The Federal Government (FG) will forgo N12.4 trillion as tax waivers, concessions and incentives in the four years (2023 – 2026).
Beneficiaries of these revenue losses include big corporations, start-ups and politically exposed individuals (diplomats).
Revenue forgone is a measure of government revenue lost to various waivers and concessions, including tax holiday, import duty relief, accelerated write-off of capital assets, tariff barriers to protect the investment from foreign competition, industrial estates and freedom of transfer of profits and capital among others.
Vanguard findings from the Medium Term Expenditure Framework (MTEF) 2024 – 2026, showed that the FG is targeting N2.645 trillion in tax exemption at the end of 2023.
The figure is projected to rise to N2.71 trillion in 2024, representing a Year-on-Year (YoY) increase of 2.5 percent. It is expected to rise to N3.23 trillion in 2025 and N3.8 trillion in 2026.
Meanwhile, a total of N2.61 trillion was granted as tax waivers by the government in 2022 alone.
Breakdown of the tax expenditures statement for 2022 showed that Value Added Tax (VAT) relief accounted for a chunk of the tax exemptions at N1.404 trillion, representing 53.4 percent of the total tax exemptions granted by the FG in 2022.
This was followed by Companies Income Tax (CIT) exemption of N534.81 billion, while Customs exemptions and Petroleum Profit tax (PPT) waiver amounted to N552.81 billion and N129.45 billion respectively.
The exemptions, according to the Budget Office of the Federation in the MTEF report, applied to imported goods covered by diplomatic privileges, military hardwares, fuels & lubricants, hospital & surgical equipment, aircrafts (their parts and ancillary equipment), plant and machinery imported for use by companies in export processing zones, health and medical, import duty and VAT on commercial airlines.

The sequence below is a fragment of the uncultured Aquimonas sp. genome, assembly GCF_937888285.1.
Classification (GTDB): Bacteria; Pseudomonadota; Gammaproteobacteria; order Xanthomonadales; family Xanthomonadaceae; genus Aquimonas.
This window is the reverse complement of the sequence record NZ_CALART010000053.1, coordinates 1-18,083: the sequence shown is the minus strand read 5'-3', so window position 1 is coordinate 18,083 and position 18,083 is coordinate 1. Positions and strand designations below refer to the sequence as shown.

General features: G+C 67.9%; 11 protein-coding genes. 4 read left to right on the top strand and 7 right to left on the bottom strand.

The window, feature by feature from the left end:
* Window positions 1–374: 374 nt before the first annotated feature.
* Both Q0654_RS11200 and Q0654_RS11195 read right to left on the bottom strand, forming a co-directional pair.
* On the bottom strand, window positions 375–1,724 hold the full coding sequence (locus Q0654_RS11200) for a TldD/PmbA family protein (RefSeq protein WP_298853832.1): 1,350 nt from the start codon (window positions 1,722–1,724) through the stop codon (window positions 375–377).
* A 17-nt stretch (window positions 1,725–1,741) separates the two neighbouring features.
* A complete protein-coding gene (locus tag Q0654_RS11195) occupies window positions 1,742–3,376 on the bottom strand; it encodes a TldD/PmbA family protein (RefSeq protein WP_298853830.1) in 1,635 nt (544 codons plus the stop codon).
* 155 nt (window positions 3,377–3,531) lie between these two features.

The report listed the budgetary functions exemptions to include economic growth and development; human capital development; infrastructure development; and public administration, which covers governance, security, and international relations.
Breakdown showed that oil marketing companies accounted for 35 percent (N187.2bn) of total CIT forgone. Meanwhile, the CIT expenditures at N534.81 billion amounted to 19 percent of N2.83 trillion total companies income tax collection during the year.
The total customs exemptions for 2022 l, also represents 41.2 percent of the total N1.340 trillion customs revenue.
The exemptions comprised of VAT relief granted on imports (N167.18bn), waivers and concessions on import duty (N307.55bn), ECOWAS Trade Liberalization Scheme (ETLS) (N16.39bn), Surcharges (N20.88bn), Comprehensive Import Supervision Scheme (CISS) (N15.81bn), and other l